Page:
A Placebo-Controlled Study of Clonidine for Fecal Incontinence.
Doctors at Mayo Clinic are doing a research study to assess the effects of a medication, clonidine, on fecal incontinence and rectal functions in women. Clonidine has been approved by the Food and Drug Administration (FDA) for treating high blood pressure, but not for treating incontinence and rectal functions. The investigators are also trying to understand if genes predispose to fecal incontinence and whether the effects of a medication, atropine, on rectal functions can predict the response to clonidine. Atropine is also an FDA-approved drug for treating high blood pressure, but not for treating incontinence and rectal functions.
Drug: Normal saline
|Study Design:||Allocation: Randomized
Endpoint Classification: Efficacy Study
Intervention Model: Parallel Assignment
Masking: Double Blind (Subject, Investigator, Outcomes Assessor)
Primary Purpose: Treatment
|Official Title:||A Placebo-Controlled Study of Clonidine for Fecal Incontinence.|
- The primary objective end-points are rectal capacity, rectal sensory thresholds for the desire to defecate (expressed as pressure and volume), urgency, and severity of FI (FICA score). [ Time Frame: 4-week ] [ Designated as safety issue: Yes ]
- The secondary objective endpoints are number of episodes of FI per week, proportion of incontinent days per week, adequate relief of FI, rectal urgency (proportion of bowel movements preceded by urgency), impact of FI on quality of life. [ Time Frame: 4-week ] [ Designated as safety issue: Yes ]
|Study Start Date:||October 2008|
|Study Completion Date:||August 2012|
|Primary Completion Date:||August 2012 (Final data collection date for primary outcome measure)|
|Experimental: Oral Clonidine||
Subjects randomized to Clonidine will take 0.1 mg of the medication orally twice a day for a total of 4 weeks.
|Placebo Comparator: Oral Placebo||
Subjects randomized to the placebo group will also take 0.1 mg of matching placebo pills orally twice a day for a total of 4 weeks.
|Experimental: IV Atropine||
During the anorectal study at 4 weeks, subjects randomized to atropine will receive a bolus of 0.015 mg/kg intravenously followed by an infusion at the rate of 0.003 mg/kg/hr after 30 minutes to ensure stable plasma levels throughout the study.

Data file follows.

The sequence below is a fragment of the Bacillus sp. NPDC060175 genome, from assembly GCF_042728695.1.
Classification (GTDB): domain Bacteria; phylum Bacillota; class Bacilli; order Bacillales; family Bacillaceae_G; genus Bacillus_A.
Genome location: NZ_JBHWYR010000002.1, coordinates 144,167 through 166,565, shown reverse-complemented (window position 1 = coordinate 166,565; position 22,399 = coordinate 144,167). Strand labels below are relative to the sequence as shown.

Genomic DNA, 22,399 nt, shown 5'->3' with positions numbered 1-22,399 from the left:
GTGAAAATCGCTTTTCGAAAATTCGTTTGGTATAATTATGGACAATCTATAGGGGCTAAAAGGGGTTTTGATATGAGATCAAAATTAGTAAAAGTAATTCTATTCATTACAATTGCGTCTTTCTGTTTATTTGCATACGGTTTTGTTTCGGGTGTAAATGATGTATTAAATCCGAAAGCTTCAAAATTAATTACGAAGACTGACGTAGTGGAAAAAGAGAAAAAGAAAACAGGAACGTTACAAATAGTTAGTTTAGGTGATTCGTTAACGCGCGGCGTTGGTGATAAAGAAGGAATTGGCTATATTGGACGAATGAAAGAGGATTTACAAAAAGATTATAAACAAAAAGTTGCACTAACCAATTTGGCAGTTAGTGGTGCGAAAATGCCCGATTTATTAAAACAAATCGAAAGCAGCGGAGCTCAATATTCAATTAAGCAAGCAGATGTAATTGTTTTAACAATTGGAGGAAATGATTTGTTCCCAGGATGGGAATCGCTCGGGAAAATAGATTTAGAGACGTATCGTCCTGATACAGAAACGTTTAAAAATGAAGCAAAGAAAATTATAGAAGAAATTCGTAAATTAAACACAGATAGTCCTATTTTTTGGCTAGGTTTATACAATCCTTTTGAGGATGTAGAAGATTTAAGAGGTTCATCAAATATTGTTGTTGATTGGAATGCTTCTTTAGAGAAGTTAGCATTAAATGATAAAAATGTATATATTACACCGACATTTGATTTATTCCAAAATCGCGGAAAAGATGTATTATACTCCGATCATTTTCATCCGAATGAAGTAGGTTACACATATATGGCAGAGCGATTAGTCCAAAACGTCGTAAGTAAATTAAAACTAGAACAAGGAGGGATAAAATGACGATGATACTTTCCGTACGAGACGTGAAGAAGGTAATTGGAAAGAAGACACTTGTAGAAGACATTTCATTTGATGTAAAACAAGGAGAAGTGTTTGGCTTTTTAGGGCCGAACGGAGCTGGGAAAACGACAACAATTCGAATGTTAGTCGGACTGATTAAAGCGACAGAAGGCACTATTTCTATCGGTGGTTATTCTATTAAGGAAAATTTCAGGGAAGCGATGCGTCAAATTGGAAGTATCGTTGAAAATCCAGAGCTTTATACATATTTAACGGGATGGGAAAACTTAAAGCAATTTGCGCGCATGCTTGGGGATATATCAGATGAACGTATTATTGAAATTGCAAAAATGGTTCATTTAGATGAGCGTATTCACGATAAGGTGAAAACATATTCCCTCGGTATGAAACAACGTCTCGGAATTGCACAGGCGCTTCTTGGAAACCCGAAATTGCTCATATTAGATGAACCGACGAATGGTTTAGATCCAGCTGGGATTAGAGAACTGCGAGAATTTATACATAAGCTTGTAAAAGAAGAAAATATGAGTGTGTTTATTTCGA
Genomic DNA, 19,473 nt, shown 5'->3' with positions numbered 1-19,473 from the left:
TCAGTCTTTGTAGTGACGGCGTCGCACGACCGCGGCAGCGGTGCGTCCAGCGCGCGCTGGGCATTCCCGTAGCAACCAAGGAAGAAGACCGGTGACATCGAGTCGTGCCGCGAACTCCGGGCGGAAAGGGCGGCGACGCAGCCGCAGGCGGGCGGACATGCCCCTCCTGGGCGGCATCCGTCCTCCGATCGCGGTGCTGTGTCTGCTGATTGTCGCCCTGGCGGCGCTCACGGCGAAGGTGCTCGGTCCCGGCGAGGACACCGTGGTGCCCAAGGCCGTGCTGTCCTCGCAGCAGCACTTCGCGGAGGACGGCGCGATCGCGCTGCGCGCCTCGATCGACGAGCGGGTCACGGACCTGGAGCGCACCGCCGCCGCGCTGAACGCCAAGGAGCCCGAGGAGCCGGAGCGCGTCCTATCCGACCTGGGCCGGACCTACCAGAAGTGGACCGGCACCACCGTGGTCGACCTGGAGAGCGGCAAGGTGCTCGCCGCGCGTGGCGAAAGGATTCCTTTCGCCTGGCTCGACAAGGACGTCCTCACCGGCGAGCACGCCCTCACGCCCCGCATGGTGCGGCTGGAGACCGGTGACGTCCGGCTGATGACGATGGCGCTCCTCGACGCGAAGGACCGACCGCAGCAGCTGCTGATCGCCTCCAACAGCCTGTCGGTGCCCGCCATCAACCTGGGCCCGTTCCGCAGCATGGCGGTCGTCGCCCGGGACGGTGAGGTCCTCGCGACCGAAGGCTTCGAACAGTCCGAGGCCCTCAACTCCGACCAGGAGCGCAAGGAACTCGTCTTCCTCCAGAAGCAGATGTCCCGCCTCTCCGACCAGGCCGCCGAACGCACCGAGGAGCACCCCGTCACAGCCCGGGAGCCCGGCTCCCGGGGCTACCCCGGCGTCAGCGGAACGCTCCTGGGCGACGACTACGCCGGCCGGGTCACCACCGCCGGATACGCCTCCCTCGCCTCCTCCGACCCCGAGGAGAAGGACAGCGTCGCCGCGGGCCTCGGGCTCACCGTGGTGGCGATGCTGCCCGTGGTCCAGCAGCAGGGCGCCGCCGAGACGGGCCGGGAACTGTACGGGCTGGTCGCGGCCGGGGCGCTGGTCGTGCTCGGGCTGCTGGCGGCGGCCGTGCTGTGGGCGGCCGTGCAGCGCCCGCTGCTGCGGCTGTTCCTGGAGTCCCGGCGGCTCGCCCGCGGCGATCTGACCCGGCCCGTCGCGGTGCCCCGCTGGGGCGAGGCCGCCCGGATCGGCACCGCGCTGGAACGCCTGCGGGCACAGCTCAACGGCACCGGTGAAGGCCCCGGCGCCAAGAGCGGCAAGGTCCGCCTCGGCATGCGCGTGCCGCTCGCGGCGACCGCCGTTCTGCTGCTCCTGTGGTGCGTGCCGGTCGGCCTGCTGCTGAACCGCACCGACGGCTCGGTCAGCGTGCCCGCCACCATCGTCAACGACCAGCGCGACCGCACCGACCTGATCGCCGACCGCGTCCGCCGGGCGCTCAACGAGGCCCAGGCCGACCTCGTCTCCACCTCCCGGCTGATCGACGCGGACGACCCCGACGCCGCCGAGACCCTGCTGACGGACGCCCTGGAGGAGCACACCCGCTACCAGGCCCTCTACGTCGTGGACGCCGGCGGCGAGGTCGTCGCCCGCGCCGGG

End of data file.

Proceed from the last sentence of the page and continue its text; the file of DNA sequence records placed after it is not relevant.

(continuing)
|Placebo Comparator: IV Placebo||
Drug: Normal saline
During the anorectal study at 4 weeks, subjects randomized to placebo will receive a bolus of normal saline 0.015 mg/kg intravenously followed by an infusion at the rate of 0.003 mg/kg/hr after 30 minutes to ensure stable plasma levels throughout the study.
Available therapeutic options for idiopathic fecal incontinence (FI) are limited and unsatisfactory. In addition to weak anal sphincters, our data suggest that reduced rectal capacity may contribute to rectal hypersensitivity and the symptom of rectal urgency in FI. Intravenous atropine restored rectal capacity in FI. During a 4 week study, oral clonidine restored rectal capacity and improved fecal continence in women with urge-predominant FI. Clonidine improves fecal continence and stool consistency in diarrhea-predominant IBS. Therefore, we now propose a placebo-controlled study of clonidine for FI. Our hypotheses, which pertain to women with urge GI, are that (i) clonidine will improve fecal continence, increase rectal capacity and reduce rectal sensation to a greater extent than placebo in women, (ii) atropine (i.v.) will increase rectal capacity and compliance and reduce rectal sensation, and (iii) the effects of atropine, will predict the effects of clonidine, on fecal continence and rectal sensorimotor functions. Our aims are to (i) compare the effects of clonidine and placebo, to be given for 4 weeks, on symptoms, anal pressures, rectal compliance and sensation in women with FI, (ii) evaluate the acute effects of atropine on anorectal sensorimotor functions, and (iii) assess if these acute effects of atropine can predict the subjective and objective response to oral clonidine. Forty four women (18-75 y) with urge predominant "idiopathic" FI and ≥ 4 episodes of FI during a 4 week screening period will be recruited to this study. Thereafter, patients will be treated with clonidine or placebo for 4 weeks. Bowel symptoms will be recorded in a diary. Anal sphincter pressures, rectal compliance and sensation will be evaluated before and during treatment with clonidine. During the pre-treatment anorectal study, the effects of atropine and saline on anorectal functions will be assessed. The primary outcome variables are the FI severity score, which provides an overall assessment of symptoms, while the primary objective outcome variables are rectal capacity and rectal sensory thresholds for desire to defecate and urgency.